Figure 4 summarises observed unadjusted mortality rates for each condition group per 1000 PYAR, by sex, age at start of follow-up and WIMD quintile. The highest rate was for individuals with CC (1.38, 95% CI 1.24–1.54), followed by those with SUD only (1.11, 95% CI 0.85–1.43); these rates were not significantly different but both were significantly higher than rates for MD only (0.36, 95% CI 0.33–0.40) and for NC (0.26, 95% CI 0.24–0.29); unadjusted rate ratios (RR) and 95% CIs were CC to MD; 3.84 (3.82–3.85), CC to NC; 5.21 (5.19–5.25), SUD to MD; 3.10 (3.07–3.12), SUD to NC; 4.21 (4.17–4.24). Rates were significantly higher for males than females for all condition groups except SUD only, and were significantly higher for those aged 18–25 at start of follow-up than those aged 11–17, for all condition groups except SUD only. Rates for the most deprived WIMD quintile were higher than any of the other quintiles, but other than in the NC group (most deprived = 0.33, 95% CI 0.28–0.39, least deprived = 0.20, 95% CI 0.16–0.24, RR 1.66, 95% CI 1.65–1.68) there were no significant differences by deprivation other than between the most deprived quintile (1.62, 95% CI 1.36–1.91) and the second least deprived quintile (0.93, 95% CI 0.62–1.35) in the CC group (RR 1.73, 95% CI 1.71–1.76).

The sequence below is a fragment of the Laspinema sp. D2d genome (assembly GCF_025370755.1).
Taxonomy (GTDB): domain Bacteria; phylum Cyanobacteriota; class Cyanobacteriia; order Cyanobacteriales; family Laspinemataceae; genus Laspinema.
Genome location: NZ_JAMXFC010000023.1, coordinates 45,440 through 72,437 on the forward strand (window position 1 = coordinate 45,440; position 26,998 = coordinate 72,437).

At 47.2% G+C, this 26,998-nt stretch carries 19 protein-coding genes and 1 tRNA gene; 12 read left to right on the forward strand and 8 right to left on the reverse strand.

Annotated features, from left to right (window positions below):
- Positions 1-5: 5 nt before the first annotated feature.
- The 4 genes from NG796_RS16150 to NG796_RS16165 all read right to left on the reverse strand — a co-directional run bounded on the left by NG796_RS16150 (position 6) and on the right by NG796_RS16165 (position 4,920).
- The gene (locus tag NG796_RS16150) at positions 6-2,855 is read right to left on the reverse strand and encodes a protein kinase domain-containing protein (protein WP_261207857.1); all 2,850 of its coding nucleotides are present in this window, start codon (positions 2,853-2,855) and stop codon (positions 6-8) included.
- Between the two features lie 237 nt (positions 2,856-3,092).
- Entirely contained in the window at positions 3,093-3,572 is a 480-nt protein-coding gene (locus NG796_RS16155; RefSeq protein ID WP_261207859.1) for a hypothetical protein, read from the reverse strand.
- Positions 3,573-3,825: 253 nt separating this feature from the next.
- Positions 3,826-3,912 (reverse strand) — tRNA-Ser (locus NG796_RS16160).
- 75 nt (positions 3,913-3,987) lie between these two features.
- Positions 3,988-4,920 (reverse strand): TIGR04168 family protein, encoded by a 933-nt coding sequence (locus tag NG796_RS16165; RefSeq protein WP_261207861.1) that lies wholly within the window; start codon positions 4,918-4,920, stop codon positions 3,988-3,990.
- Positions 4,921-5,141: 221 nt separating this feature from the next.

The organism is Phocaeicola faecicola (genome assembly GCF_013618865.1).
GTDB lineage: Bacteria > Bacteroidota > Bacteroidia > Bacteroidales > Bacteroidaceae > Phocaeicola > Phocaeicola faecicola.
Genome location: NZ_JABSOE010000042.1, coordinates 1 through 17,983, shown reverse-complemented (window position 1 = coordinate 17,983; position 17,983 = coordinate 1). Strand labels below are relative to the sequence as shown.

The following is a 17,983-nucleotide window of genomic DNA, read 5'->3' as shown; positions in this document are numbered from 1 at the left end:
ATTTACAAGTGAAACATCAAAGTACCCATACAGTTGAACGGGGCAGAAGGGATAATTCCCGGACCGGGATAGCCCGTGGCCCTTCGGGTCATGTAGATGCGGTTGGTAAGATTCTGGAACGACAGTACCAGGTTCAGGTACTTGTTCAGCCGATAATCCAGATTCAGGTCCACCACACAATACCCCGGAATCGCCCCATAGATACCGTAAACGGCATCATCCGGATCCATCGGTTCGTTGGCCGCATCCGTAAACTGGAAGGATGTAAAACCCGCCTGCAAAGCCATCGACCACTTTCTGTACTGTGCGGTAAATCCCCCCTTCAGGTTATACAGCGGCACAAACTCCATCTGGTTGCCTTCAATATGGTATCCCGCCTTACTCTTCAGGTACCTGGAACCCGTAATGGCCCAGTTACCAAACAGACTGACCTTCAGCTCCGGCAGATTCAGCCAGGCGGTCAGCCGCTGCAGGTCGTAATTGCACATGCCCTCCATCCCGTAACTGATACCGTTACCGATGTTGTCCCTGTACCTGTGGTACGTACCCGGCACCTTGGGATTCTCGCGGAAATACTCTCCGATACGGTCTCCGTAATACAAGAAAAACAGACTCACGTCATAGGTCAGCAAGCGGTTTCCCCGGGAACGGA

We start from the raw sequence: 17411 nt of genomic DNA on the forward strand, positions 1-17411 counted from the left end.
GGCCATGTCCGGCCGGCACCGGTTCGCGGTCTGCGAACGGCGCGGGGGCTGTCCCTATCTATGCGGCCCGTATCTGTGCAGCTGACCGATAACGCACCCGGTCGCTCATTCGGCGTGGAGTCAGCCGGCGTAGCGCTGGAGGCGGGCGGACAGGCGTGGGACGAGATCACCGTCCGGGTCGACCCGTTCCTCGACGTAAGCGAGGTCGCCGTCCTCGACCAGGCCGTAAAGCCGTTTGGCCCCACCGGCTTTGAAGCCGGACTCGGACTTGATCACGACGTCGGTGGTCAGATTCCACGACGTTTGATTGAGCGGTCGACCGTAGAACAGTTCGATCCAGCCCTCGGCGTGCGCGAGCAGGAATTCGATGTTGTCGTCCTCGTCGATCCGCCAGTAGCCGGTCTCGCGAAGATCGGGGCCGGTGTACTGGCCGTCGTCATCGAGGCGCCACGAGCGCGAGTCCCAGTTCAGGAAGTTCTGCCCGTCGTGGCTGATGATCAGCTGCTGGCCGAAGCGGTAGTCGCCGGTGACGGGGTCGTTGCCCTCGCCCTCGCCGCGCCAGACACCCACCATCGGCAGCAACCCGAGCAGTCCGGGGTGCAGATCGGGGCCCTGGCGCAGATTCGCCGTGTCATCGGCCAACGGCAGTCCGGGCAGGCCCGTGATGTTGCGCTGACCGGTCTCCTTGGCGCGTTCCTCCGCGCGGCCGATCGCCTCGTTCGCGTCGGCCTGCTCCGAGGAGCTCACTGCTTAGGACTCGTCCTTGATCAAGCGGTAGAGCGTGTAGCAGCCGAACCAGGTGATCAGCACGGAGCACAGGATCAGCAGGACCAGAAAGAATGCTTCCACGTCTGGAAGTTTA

Figure 4 Observed unadjusted mortality rate/1000 PYAR for deaths (all cause) – overall, by sex, age at start of follow-up and WIMD quintile.
Of 392 deaths among the SUD only and CC groups, we identified six who died in hospital with no records for SUD until their final admission. Reclassifying these as NC in the analysis made no significant difference. We included MD and SUD events occurring at any age from birth to end of follow-up; average age at first recorded event in either data source was 19.6 years of age (SD 5.9) for MD and 20.0 years of age (SD 4.7) for SUD.
Figures 5–11 show plots of Kaplan–Meier survival curves with p-values derived from Log Rank tests, by condition group, sex, age band at start of follow-up and WIMD quintile. Due to risk of statistical disclosure arising from small counts, the curves for SUD only were excluded from Figures 6–11. To further prevent statistical disclosure, age at start of follow-up and WIMD quintile were collapsed to two levels (11–17 and 18–25; least deprived 60or quintiles 1–3 and most deprived 40%, or quintiles 4 and 5).
Figure 5 Kaplan Meier survival curve - by sex, stratified by condition group.
Figure 6 Kaplan Meier survival curve - by age at start of follow-up and condition group, stratified by sex.
Figure 7 Kaplan Meier survival curve - by sex and condition group, stratified by age at start of follow-up.
Figure 8 Kaplan Meier survival curve - by sex and age at start of follow-up, stratified by condition group.